Currently, Sin Suoi Ho can accommodate more than 100 tourists per day and night with prices ranging from VND70,000-100,000 per person every night. On average, each year, the village welcomes about 100,000 domestic and foreign visitors.

According to Chinh, many other households are also upgrading their guesthouses to serve tourists.

Thanks to its favourable climate, the village has become a place to develop cymbidium orchid. Many families in the village have enjoyed a significant increase in income from growing and selling cymbidium orchids to tourists.

Sin Suoi Ho, an attractive community-based tourism village
A homestay in Sin Suoi Ho Village. Photo

“On average, each household here earns VND30-50 million per year from growing orchids. Households who both do homestay services and grow orchid also collect VND200-300 million per year. With that benefit, people now decorate their houses and multiply cymbidium orchids gardens to welcome tourists. We are also supported by the local government in training to make tourism more professional,” said Vang A Giang, an owner of a cymbidium orchids garden.

The land used to grow opium in the past has flourished with more than thousands of orchid pots, peach trees, táo mèo (táo means apple, and mèo is a word of the Mông minority), 10 homestays and a restaurant.

Sin Suoi Ho, an attractive community-based tourism village
A local takes care her cymbidium orchids garden. Photo baolaichau

To better serve tourists, the village plans to make completely natural products in the traditional style of Mong people such as shampoo, soap, hand sanitiser, dishwashing liquid and bath medicine.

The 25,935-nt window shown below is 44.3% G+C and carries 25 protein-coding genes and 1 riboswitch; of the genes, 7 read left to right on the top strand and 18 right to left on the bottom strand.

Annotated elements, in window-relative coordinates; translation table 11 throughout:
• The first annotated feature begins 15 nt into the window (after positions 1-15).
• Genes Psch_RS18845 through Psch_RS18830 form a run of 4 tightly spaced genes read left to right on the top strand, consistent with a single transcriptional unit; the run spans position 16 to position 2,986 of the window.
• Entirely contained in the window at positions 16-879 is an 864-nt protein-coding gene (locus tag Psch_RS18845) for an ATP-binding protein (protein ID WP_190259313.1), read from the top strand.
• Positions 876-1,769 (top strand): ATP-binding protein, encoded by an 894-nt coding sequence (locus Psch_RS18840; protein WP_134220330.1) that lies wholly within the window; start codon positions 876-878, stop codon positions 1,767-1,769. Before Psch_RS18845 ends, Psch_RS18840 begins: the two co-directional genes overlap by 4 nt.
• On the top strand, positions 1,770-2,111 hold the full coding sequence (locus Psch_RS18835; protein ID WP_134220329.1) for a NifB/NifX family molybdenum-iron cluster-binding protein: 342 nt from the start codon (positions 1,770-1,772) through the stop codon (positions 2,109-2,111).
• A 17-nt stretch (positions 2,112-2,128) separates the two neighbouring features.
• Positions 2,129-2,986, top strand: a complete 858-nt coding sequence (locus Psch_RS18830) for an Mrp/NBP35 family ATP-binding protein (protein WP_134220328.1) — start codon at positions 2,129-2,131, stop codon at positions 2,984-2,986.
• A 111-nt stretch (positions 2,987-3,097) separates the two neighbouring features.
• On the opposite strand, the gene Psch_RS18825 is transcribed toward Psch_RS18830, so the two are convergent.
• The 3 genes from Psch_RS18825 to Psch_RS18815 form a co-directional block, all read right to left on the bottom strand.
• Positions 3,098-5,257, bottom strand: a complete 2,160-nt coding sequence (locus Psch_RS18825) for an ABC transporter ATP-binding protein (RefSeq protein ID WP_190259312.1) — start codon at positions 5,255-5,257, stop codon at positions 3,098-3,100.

Vang A Tua said that every person in the village feels very happy and proud to have visitors come to experience the life and culture of the Mong. Tourism also brings significant income to help improve their lives.

Sin Suoi Ho, an attractive community-based tourism village
A children seen at the Sin Suoi Ho Market. Photo

Locals also raise pigs and chickens and grow vegetables to serve customers, avoiding foods that use preservatives or stimulants.

Chinh said the village is working towards not using plastic bags and instead of making bamboo baskets, pipes or simply buying and selling goods in the village wrapped in banana leaves.

The locals are also aware that one of the advantages of attracting tourists is it helps preserve the identity of the Mong people.

“We want to introduce tourists to understand more about the identity of the Mong people. Each homestay family wears traditional clothes, makes the specialities of the Mong and lives with their own customs with visitors coming here. This is both the responsibility of preserving the national culture, and also a unique point that helps us make use of it for tourism. This will make visitors love and come back to us,” said Sung Thi Le, a resident of Sin Suoi Ho.

“The experiences of culture, nature and people in Sin Suoi Ho have given me a good impression. The most impressive thing is a small clean village, everywhere are orchids and fruit species. We enjoyed dishes with unique flavours of the Mong people such as mèn mén (steamed minced maize), cardamom juice, vegetables and bamboo shoots,” said Bach Van Anh, a visitor from Hanoi after a trip of three days and two nights in Sin Suoi Ho Village.  VNS

Truc Lam